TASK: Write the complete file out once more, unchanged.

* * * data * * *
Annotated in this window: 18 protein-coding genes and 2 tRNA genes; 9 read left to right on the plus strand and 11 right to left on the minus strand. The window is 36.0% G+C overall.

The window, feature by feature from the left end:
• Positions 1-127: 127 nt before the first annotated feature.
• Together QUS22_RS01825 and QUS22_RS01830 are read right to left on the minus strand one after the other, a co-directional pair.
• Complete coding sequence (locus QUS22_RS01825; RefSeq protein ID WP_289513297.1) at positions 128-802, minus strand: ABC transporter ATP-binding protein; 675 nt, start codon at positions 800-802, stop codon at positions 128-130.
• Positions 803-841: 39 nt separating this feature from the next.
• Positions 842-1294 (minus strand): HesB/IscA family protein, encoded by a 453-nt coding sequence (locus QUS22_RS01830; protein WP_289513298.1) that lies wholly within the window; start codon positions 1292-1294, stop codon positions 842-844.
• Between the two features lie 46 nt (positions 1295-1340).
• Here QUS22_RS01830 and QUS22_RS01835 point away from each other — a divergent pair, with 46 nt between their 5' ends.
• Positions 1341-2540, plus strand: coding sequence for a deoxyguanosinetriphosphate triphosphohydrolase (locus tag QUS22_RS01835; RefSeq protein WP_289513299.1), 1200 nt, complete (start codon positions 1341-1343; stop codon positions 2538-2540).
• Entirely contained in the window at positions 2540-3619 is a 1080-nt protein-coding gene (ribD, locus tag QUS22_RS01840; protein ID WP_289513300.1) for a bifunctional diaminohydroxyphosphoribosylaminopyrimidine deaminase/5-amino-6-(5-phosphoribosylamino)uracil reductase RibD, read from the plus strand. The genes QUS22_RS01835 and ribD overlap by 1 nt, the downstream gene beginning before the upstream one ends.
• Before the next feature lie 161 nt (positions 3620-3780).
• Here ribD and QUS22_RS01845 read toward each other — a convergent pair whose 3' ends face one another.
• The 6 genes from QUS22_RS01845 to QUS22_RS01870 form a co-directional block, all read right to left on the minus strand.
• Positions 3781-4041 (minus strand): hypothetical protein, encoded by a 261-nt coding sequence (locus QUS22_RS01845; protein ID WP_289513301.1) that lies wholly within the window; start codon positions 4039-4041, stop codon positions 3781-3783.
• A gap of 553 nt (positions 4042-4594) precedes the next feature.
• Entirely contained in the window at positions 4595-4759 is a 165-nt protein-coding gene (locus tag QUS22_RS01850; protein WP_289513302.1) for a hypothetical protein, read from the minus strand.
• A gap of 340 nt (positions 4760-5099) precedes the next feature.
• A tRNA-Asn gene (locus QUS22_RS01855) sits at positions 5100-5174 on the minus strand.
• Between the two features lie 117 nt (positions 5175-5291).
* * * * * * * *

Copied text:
Annotated in this window: 18 protein-coding genes and 2 tRNA genes; 9 read left to right on the plus strand and 11 right to left on the minus strand. The window is 36.0% G+C overall.

The window, feature by feature from the left end:
• Positions 1-127: 127 nt before the first annotated feature.
• Together QUS22_RS01825 and QUS22_RS01830 are read right to left on the minus strand one after the other, a co-directional pair.
• Complete coding sequence (locus QUS22_RS01825; RefSeq protein ID WP_289513297.1) at positions 128-802, minus strand: ABC transporter ATP-binding protein; 675 nt, start codon at positions 800-802, stop codon at positions 128-130.
• Positions 803-841: 39 nt separating this feature from the next.
• Positions 842-1294 (minus strand): HesB/IscA family protein, encoded by a 453-nt coding sequence (locus QUS22_RS01830; protein WP_289513298.1) that lies wholly within the window; start codon positions 1292-1294, stop codon positions 842-844.
• Between the two features lie 46 nt (positions 1295-1340).
• Here QUS22_RS01830 and QUS22_RS01835 point away from each other — a divergent pair, with 46 nt between their 5' ends.
• Positions 1341-2540, plus strand: coding sequence for a deoxyguanosinetriphosphate triphosphohydrolase (locus tag QUS22_RS01835; RefSeq protein WP_289513299.1), 1200 nt, complete (start codon positions 1341-1343; stop codon positions 2538-2540).
• Entirely contained in the window at positions 2540-3619 is a 1080-nt protein-coding gene (ribD, locus tag QUS22_RS01840; protein ID WP_289513300.1) for a bifunctional diaminohydroxyphosphoribosylaminopyrimidine deaminase/5-amino-6-(5-phosphoribosylamino)uracil reductase RibD, read from the plus strand. The genes QUS22_RS01835 and ribD overlap by 1 nt, the downstream gene beginning before the upstream one ends.
• Before the next feature lie 161 nt (positions 3620-3780).
• Here ribD and QUS22_RS01845 read toward each other — a convergent pair whose 3' ends face one another.
• The 6 genes from QUS22_RS01845 to QUS22_RS01870 form a co-directional block, all read right to left on the minus strand.
• Positions 3781-4041 (minus strand): hypothetical protein, encoded by a 261-nt coding sequence (locus QUS22_RS01845; protein ID WP_289513301.1) that lies wholly within the window; start codon positions 4039-4041, stop codon positions 3781-3783.
• A gap of 553 nt (positions 4042-4594) precedes the next feature.
• Entirely contained in the window at positions 4595-4759 is a 165-nt protein-coding gene (locus tag QUS22_RS01850; protein WP_289513302.1) for a hypothetical protein, read from the minus strand.
• A gap of 340 nt (positions 4760-5099) precedes the next feature.
• A tRNA-Asn gene (locus QUS22_RS01855) sits at positions 5100-5174 on the minus strand.
• Between the two features lie 117 nt (positions 5175-5291).